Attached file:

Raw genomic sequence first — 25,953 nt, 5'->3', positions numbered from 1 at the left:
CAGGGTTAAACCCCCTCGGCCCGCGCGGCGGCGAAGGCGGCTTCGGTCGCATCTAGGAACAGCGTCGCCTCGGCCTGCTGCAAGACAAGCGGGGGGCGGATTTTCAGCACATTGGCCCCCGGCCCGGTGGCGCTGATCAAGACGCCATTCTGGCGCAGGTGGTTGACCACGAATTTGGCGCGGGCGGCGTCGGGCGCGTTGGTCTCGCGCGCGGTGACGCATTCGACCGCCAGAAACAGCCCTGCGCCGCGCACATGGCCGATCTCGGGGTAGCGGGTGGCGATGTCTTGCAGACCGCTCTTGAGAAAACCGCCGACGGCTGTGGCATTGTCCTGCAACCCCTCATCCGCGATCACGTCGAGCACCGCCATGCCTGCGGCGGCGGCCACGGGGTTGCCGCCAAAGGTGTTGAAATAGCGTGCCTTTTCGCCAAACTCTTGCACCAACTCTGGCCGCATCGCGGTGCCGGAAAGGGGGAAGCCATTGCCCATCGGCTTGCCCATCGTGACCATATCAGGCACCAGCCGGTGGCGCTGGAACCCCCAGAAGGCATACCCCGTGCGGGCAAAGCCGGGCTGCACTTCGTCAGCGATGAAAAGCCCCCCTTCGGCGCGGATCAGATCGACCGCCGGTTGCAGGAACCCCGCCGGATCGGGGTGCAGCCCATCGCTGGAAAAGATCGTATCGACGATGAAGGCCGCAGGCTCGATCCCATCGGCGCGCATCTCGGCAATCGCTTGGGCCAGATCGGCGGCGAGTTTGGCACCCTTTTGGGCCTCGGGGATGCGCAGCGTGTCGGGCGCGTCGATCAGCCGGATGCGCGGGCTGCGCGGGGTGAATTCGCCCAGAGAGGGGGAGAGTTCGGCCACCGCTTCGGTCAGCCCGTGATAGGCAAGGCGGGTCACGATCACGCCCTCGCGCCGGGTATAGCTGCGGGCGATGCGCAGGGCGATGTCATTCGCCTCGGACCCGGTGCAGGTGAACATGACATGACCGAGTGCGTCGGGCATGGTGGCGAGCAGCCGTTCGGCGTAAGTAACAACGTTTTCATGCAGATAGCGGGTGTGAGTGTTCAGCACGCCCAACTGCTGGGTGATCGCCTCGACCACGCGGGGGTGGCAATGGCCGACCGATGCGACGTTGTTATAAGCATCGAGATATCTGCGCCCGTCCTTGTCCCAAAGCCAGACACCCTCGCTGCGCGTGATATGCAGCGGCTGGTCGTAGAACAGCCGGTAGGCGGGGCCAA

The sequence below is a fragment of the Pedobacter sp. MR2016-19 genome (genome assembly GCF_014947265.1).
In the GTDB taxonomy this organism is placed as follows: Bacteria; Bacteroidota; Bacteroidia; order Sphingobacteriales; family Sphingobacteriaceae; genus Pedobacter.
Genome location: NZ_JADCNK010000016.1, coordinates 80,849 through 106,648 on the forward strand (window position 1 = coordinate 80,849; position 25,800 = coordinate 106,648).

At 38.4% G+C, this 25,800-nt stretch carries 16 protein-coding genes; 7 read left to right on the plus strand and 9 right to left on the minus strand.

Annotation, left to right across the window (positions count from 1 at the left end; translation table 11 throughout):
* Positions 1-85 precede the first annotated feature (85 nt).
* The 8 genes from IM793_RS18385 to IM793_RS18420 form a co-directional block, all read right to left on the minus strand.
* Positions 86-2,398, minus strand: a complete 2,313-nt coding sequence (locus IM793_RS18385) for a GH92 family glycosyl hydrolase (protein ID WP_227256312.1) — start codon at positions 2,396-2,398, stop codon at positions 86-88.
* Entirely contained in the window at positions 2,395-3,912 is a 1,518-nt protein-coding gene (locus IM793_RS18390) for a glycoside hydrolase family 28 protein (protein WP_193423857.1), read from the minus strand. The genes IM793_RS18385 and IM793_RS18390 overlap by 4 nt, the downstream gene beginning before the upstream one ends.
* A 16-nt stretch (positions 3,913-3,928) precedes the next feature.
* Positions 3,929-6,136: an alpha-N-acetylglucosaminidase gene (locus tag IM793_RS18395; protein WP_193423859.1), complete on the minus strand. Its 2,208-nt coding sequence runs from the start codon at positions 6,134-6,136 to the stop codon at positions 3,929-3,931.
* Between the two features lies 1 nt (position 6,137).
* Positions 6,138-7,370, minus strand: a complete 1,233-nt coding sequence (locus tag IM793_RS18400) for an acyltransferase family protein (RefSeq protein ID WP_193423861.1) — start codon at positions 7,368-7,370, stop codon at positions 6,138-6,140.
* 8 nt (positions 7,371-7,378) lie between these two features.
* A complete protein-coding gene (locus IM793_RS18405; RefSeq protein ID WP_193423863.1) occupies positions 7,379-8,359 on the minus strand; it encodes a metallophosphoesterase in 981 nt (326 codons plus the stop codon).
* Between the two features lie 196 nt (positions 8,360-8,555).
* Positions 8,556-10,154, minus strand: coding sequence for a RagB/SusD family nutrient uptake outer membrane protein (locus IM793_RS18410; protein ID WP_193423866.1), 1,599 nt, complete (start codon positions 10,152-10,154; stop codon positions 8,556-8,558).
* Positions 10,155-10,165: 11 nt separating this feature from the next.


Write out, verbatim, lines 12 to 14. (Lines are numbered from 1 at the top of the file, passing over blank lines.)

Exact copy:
* A 16-nt stretch (positions 3,913-3,928) precedes the next feature.
* Positions 3,929-6,136: an alpha-N-acetylglucosaminidase gene (locus tag IM793_RS18395; protein WP_193423859.1), complete on the minus strand. Its 2,208-nt coding sequence runs from the start codon at positions 6,134-6,136 to the stop codon at positions 3,929-3,931.
* Between the two features lies 1 nt (position 6,137).